Bortles, who signed with the team on Thursday, previously worked with Hackett on the Jacksonville Jaguars from 2015-18. 

    "This is a guy that's started a lot of games and had a lot of success -- shoot, he led his team to the AFC Championship Game [in 2017], and they were close to knocking off the Patriots in New England," LaFleur said.

    "He's got a lot of experience, and that's something you can never take for granted."

    Love was the Packers' first-round pick in the 2020 NFL Draft but did not play last season. 

    LaFleur deflected a question about whether he would use the off-season to prepare Love for a starting role in case Rodgers does not return, saying he expects every player on the team to have that mind-set.

    The Packers will open their season at the New Orleans Saints on September 12.

  • Laporte declares for Spain: What can the Man City man add to Luis Enrique's side? Laporte declares for Spain: What can the Man City man add to Luis Enrique's side?

    Aymeric Laporte is set to represent Spain at Euro 2020 after switching his allegiance from France.

    Manchester City centre-back Laporte has represented Les Bleus 51 times in total across the under-17 and under-21 age groups.

    However, the 26-year-old was never handed his senior debut, despite being called up three times by Didier Deschamps.

    Laporte came through the youth ranks at Athletic Bilbao and made 222 appearances for the Basque club until joining City in January 2018.

    He was granted Spanish citizenship earlier this week and FIFA has confirmed he can play for Spain with "immediate effect".

    A report by Marca earlier this week claimed Spain boss Luis Enrique lobbied the Royal Spanish Football Federation (RFEF) to look into the possibility of Laporte changing allegiance, so it feels safe to assume he will be a key part of the former Barcelona head coach's plans for Euro 2020.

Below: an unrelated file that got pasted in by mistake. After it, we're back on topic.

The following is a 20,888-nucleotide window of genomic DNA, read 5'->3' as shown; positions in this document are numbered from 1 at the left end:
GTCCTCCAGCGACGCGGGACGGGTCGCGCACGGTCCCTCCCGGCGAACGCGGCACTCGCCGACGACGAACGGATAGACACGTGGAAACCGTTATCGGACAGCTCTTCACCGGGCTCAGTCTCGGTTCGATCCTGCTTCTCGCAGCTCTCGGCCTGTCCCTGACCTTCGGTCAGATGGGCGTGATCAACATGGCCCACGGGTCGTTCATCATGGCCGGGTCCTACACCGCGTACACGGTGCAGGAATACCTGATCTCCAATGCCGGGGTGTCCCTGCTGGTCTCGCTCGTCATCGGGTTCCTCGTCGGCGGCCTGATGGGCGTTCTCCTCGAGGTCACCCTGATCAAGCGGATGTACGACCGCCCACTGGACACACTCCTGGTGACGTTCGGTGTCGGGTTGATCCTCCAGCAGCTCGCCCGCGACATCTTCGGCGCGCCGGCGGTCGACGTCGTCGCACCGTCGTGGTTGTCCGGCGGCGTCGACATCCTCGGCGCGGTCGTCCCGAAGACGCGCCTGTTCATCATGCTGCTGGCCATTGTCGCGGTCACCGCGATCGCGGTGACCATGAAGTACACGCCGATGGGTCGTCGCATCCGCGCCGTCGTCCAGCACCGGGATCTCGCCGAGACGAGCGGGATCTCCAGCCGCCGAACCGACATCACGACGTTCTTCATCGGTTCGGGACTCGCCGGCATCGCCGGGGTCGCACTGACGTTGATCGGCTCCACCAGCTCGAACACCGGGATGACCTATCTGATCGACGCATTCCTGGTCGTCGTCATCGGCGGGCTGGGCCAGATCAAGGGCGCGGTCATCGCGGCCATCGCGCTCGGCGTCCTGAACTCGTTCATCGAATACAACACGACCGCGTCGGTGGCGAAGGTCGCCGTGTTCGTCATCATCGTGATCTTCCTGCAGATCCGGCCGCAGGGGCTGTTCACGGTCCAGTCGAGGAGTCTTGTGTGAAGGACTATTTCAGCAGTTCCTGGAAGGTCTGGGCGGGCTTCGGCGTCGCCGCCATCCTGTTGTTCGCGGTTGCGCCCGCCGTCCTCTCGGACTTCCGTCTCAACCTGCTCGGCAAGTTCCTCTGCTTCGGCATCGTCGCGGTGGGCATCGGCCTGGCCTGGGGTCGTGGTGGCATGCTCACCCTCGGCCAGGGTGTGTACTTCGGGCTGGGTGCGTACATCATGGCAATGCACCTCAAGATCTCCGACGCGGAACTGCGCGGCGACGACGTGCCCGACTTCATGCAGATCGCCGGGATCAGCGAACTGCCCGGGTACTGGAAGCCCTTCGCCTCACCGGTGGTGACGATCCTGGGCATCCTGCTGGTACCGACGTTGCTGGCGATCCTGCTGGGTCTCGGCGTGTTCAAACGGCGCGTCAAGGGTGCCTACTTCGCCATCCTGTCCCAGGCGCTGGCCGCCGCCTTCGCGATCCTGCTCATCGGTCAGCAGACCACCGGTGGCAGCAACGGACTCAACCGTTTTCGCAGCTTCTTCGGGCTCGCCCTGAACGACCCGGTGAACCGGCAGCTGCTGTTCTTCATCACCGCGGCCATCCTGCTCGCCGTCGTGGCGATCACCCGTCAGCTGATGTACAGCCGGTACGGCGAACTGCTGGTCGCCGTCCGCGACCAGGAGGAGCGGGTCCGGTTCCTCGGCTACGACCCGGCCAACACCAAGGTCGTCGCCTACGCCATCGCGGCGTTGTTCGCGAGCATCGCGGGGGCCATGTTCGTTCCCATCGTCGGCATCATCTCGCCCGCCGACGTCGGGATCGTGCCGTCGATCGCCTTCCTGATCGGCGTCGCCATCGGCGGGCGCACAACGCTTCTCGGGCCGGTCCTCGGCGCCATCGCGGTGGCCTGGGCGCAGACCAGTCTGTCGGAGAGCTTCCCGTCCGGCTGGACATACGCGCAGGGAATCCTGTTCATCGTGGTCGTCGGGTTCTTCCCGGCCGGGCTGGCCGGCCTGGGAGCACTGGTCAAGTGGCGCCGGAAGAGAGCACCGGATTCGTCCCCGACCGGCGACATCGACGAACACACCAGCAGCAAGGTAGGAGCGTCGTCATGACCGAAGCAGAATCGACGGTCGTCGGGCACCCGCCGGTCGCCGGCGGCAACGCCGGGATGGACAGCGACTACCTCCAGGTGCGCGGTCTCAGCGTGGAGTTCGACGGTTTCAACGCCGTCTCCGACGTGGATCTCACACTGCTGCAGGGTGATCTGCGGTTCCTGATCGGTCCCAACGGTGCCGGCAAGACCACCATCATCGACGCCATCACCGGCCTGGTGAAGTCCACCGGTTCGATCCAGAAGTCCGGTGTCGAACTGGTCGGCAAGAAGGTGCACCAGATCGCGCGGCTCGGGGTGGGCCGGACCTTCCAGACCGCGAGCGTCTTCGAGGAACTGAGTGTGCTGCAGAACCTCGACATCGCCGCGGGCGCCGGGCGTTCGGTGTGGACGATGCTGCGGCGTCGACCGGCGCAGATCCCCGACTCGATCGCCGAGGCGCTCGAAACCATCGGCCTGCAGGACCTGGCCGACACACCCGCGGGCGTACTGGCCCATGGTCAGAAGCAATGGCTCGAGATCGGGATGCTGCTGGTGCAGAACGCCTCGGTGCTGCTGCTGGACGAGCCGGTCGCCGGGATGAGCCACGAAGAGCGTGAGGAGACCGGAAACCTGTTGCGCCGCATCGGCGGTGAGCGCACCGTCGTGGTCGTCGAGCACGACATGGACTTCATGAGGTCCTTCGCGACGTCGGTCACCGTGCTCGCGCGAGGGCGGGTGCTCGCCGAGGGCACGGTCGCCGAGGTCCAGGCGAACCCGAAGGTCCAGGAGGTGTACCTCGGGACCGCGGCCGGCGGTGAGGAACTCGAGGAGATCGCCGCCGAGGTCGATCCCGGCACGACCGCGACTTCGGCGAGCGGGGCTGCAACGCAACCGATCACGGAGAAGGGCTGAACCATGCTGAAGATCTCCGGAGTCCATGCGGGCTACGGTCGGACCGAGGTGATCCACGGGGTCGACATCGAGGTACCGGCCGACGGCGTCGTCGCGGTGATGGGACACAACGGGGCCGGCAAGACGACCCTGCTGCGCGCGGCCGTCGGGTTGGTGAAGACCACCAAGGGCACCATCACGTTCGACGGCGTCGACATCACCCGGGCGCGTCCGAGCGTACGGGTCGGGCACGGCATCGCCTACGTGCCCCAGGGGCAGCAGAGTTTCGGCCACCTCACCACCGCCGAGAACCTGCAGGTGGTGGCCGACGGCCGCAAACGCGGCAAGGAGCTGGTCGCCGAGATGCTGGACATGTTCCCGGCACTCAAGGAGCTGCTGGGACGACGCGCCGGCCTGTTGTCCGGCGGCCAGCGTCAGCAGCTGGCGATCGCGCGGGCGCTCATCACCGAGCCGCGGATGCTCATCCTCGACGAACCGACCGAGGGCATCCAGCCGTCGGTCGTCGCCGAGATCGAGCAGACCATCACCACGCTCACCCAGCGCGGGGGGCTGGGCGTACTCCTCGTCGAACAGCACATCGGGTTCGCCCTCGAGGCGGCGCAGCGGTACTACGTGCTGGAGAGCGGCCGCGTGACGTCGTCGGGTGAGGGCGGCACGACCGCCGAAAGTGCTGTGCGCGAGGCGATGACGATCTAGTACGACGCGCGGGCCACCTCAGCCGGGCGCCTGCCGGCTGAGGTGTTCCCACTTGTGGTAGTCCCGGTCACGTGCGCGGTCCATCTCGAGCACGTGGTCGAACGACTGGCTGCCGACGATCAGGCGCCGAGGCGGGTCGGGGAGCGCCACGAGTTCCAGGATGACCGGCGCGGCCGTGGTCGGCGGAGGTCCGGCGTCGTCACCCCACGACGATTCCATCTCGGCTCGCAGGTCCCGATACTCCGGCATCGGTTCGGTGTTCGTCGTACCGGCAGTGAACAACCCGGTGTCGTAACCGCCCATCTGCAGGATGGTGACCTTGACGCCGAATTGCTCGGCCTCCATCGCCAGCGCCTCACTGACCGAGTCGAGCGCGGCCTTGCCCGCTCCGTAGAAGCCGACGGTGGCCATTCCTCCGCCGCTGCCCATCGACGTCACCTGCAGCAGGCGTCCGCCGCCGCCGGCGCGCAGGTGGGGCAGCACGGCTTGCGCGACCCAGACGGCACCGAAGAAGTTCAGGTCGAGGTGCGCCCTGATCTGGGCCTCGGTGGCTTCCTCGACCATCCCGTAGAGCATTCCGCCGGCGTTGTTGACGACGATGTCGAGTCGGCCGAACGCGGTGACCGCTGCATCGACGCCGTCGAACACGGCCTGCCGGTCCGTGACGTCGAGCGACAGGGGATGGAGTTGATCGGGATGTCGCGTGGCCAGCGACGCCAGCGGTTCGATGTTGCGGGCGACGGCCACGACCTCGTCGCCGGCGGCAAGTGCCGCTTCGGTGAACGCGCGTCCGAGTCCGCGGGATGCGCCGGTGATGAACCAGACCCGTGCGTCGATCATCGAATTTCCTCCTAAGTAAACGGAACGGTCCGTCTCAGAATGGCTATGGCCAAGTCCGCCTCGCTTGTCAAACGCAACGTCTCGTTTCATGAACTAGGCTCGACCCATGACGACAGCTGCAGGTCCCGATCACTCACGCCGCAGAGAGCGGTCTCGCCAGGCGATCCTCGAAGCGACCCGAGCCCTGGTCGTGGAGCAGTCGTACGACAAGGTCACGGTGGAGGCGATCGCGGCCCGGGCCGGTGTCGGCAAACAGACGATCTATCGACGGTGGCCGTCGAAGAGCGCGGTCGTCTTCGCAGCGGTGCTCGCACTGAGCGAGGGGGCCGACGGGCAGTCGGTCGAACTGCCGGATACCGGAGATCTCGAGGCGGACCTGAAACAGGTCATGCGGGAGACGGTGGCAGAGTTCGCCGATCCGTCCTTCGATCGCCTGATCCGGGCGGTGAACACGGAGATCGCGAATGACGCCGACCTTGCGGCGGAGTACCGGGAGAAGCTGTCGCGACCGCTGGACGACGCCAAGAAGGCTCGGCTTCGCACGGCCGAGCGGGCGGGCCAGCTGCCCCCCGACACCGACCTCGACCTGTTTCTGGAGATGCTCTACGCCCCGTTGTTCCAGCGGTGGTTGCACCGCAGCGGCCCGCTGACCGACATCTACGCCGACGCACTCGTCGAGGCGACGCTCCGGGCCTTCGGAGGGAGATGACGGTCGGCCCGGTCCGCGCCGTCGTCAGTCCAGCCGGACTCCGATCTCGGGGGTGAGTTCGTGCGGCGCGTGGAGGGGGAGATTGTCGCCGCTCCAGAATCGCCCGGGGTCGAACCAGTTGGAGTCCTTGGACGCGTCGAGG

But how does Laporte compare to Spain's other options at centre-back?

    Regular game time

    Despite scoring the winner in last month's EFL Cup final against Tottenham and collecting a third Premier League title in four seasons at City, it has been a mixed campaign for Laporte on a personal level.

    He went into 2020-21 as Pep Guardiola's go-to centre-back but the arrival of Ruben Dias and John Stones' resurgence means he is no longer first choice at the Etihad Stadium.

    Nevertheless, the packed schedule undertaken across all competitions by the Champions League finalists means he has still played 27 games, starting 24 and completing 2,250 minutes.

    Of centre-backs used by Luis Enrique this season, that places Laporte third behind Villarreal's Pau Torres (41 games, 3,675 minutes) and Athletic's Inigo Martinez (32 games, 2,914).

    Sergio Ramos, who is now widely expected to have a new centre-back partner for La Roja, has been restricted to 21 games and 1,790 minutes by injuries this season, while Diego Llorente (14 games, 1,160) was compromised by a serious groin injury after joining Leeds United.

    One would-be international colleague Laporte knows very well is club team-mate Eric Garcia. The 20-year-old is set to leave City after declining to sign a new contract last term.

    While running down the clock to his anticipated move to Barcelona, Garcia has become a marginal figure in Manchester, despite Guardiola continuing to profess his admiration of his talents.

    His 10 appearances and eight starts amount to 693 minutes, not significantly more than 514 minutes across seven caps for Spain this season.

    Indeed, Luis Enrique started Garcia in all three of the March internationals, suggesting his lack of club action is not overly hindering his case.

    Keeping it tight in Manchester

    City's defensive improvements have been central to their success this season and, although no longer an automatic selection, Laporte has more than played his part.